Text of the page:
THE TOKAUT BLOG
MRDC directors feeding at the trough, despite investment failings
The Auditor General’s most recent report on the finances of Public Authorities, dated September 2020, includes his findings on the 2016 accounts of the Mineral Resource Development Company (the Auditor is yet to receive the company accounts for 2018 and 2019 and is currently auditing the books for 2017).
The MRDC is wholly owned by the government and its principal objective is to hold the State’s equity in mineral and petroleum development projects.
The Auditor General reveals that in 2016, remuneration paid to MRDC’s Directors more than doubled, from K777,505 in 2015, to K1,833,840.
|Name||MRDC Role(s)||Other Appointments|
|Dairi Vele||Director||Secretary of Treasury Department|
|William Searson||Director||Private businessman|
|Augustine Sanga Mano||Director & Managing Director/CEO||Director Mineral Resources Star Mountains; Mineral Resource Ok Tedi (No.2); Mineral Resource Madang; Petroleum Resource Kutubu; Petroleum Resource Moran; Bank of South Pacific Ltd; GFS Limited; Leisure Holidays & Travel Ltd; Hevilift (PNG) Ltd; Petroleum Resource Gobe; Star Mountain Plaza; Pearl South Pacific Resort; PNG Ground Services (subsidiary of PNG Air). Chairman INSPAC Limited; CIVIPAC Limited; Handy Group Limited; Director|
|Isaac Brian Lupari||Director||Prime Minister’s Chief Secretary|
|Watt Kiddie||Director||Principal Hanrick Curran Kiddie Accountants; Head, WK Kiddie Peace and Gutpla Sindaun Foundation; Director Asian Pacific Insurance Brokers Limited; Director Wooner Trading Limited; Director Diamond Finance Limited; Director Hanrick Curran Kiddie Limited Director|
|Shadrach Himata||Director||Secretary, Department of Mining, Policy and Geohazards Management|
|David Manau||Director||Acting Secretary for the Department of Petroleum and Energy|
|Jack Baru||Director (until 26 June 2016)|
Table: MRDC Board of Directors 2016
This is a significant 135% increase. It is the equivalent to a payment of over K200,000 to each member of the eight-man Board. The Auditor though was unable to establish how much was actually paid to each. This failure to disclose the amount paid to each of the directors is a direct breach of Section 212 of the Companies Act, which requires the company annual report:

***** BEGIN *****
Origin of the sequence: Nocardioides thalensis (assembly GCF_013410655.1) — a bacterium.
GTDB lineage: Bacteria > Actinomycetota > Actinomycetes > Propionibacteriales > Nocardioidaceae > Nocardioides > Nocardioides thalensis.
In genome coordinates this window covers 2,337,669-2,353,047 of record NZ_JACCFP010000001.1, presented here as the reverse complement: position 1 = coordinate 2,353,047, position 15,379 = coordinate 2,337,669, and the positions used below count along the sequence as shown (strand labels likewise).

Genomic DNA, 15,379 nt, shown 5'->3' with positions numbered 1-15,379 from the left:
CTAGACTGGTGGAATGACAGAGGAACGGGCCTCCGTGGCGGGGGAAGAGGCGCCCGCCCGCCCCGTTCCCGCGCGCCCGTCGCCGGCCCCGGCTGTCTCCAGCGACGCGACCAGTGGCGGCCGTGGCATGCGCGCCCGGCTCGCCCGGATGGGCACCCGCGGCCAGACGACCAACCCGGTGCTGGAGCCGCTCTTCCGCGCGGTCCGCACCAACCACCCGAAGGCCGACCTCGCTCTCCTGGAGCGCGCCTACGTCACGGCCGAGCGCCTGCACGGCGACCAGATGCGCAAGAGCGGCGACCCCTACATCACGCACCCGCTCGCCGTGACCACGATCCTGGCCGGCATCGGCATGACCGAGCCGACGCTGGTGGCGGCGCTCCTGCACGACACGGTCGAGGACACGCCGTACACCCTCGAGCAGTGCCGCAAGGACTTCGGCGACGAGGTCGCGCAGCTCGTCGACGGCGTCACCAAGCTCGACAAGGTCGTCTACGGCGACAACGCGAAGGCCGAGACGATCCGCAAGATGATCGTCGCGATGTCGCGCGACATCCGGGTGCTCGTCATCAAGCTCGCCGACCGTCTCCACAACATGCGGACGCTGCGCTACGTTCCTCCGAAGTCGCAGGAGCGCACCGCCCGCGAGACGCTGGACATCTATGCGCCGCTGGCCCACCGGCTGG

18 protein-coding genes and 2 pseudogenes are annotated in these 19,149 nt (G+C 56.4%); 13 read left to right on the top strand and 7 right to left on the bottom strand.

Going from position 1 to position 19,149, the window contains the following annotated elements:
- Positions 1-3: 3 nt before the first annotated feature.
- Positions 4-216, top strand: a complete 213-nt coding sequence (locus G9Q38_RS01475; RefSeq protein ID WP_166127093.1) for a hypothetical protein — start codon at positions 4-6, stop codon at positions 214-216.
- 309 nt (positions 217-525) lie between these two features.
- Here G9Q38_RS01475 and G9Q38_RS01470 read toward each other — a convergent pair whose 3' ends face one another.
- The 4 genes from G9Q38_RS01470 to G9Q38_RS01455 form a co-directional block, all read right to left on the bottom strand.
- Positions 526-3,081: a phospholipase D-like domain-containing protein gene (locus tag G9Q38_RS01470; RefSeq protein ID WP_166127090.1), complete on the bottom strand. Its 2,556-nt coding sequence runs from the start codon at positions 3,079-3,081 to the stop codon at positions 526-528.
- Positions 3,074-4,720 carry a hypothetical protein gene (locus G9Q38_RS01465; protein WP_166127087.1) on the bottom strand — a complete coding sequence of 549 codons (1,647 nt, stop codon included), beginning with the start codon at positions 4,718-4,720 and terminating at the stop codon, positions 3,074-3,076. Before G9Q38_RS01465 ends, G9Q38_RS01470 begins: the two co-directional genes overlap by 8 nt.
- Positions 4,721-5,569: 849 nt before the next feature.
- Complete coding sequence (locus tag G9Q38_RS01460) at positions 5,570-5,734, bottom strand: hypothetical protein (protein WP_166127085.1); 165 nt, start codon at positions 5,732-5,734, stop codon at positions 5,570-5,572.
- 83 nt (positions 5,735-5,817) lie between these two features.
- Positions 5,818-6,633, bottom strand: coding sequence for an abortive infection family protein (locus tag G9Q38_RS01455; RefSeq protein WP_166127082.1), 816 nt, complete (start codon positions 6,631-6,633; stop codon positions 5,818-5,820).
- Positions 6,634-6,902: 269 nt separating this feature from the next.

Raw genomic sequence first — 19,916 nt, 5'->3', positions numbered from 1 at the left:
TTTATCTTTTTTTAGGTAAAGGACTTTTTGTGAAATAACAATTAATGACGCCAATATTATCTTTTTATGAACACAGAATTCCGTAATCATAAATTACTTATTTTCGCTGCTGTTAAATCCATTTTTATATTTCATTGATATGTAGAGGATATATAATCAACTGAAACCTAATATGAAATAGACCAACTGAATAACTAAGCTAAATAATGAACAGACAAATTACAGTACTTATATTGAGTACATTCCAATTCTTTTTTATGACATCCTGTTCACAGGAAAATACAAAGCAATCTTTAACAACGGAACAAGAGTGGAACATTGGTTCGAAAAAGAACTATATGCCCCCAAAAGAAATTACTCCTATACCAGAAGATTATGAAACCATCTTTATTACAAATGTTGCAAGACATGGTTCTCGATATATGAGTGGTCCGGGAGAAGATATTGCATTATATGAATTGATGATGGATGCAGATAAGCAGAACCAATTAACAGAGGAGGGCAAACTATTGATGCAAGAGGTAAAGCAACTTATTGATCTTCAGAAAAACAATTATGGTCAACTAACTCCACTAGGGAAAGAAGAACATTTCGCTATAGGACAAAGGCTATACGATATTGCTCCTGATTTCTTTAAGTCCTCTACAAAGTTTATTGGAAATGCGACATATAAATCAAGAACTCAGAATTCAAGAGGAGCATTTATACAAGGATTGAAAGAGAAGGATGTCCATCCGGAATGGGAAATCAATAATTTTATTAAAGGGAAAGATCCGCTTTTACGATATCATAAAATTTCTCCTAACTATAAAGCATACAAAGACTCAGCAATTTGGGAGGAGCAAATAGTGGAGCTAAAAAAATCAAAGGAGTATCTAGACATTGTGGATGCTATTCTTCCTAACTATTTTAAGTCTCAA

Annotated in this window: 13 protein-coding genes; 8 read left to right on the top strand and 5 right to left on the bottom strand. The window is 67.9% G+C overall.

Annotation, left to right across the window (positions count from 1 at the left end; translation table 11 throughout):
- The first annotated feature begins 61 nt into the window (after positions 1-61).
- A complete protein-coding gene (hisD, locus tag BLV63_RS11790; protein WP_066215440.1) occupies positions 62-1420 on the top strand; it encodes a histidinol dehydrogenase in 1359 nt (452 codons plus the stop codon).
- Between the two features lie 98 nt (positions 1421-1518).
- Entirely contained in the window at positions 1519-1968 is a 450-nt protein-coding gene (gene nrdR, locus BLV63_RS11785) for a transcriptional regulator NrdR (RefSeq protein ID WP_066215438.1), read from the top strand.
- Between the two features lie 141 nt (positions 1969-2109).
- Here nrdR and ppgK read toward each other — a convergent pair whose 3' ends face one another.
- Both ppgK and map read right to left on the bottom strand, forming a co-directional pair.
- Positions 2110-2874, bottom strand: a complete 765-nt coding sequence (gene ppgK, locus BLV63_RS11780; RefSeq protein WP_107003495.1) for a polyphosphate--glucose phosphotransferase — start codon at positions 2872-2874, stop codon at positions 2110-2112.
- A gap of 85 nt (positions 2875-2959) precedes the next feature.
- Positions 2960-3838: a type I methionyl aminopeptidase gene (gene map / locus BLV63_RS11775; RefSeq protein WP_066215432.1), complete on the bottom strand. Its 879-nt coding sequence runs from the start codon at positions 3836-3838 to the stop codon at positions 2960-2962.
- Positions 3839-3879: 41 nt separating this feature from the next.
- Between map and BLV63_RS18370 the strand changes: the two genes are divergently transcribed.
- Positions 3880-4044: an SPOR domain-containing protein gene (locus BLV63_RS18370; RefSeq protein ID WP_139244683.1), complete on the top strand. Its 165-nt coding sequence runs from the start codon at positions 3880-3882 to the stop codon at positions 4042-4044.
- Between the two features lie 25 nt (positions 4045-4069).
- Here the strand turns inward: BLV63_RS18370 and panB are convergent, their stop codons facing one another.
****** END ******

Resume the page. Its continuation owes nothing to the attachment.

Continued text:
(f) state, in respect of each director or former director of the company, the total of the remuneration and the value of other benefits received by that director or former director during the accounting period;
The MRDC Board members include two government Department heads, controversial Chief Secretary, Isaac Lupari, appointed in February 2016, and Treasury Secretary, Dairi Vele, appointed in 2013.
The Auditor General says he was also not provided with any evidence regarding how the huge increase in directors remuneration had been authorised or that it had been approved by the shareholders.
“I was unable to verify and conclude on the appropriateness and validity of the stipends paid and whether the Company has complied with the Companies Act.”
The Auditor General also noted a large seven-fold increase in overseas travel expenses incurred by the company in 2016. Overseas travel costs went up from K303,652 in 2015 to K2,217,210.
Again, the Auditor General was not provided with any details of the travel so he could determine its validity and purpose.
“As a result, I am not able to comment whether the trips were intended for and beneficial to the Company.”
There was also a massive, unexplained leap in the insurance premium paid by the company, up K1.7 million from K265,000 in 2015 to K1,965,000 in 2016.
“I was not provided with appropriate explanation and basis for the six (6) fold increase in the insurance premium.”
The millions of kina spent on directors remuneration, travel expenses and insurance, are dwarfed though by the MRDC’s reported losses on an ill-advised investment in the luxurious Taumeasina Resort in Somoa which has reportedly cost the company almost K20 million.
According to the Auditor General, the MRDC purchased a 25% stake in the resort for K19.347 million, all of which has been lost:
“The current value of this investment was nil after loss on acquisition of K1.460 million, impairment loss of K15.488 million and loss for the current year amounting to K2.399 million were considered.”
The investment has also attracted controversy in Samoa, where it is alleged the country’s National Provident Fund made a substantial loan to finance the construction of the resort.
According to the Auditor General, this is not the only case of the MRDC making imprudent overseas investments:
“In summary, the Company has made two overseas investments in the past few years and most of these investments so far has not produced any benefit to the Company or State but incurring losses due to impairments of assets caused by the reduction in the value of the investment. This is a concern…”
The Auditor General’s report also reveals that in 2016, MRDC loaned K14 million to PNG Air Limited towards ‘working capital requirements’. The loan was apparently made on the basis PNG Air would ‘issue additional equity to MRDC’.
That, according to the Auditor General, had still not yet happened at the date of his report (September 2020).
MRDC Managing Director and CEO, Augustine Mano, is also a director of PNG Air Limited. It is not known what role he played in arranging the loan or how he dealt with the notable potential for conflicts of interest.
Mano himself has previously attracted the attention of the Auditor General for allegedly avoiding paying income tax.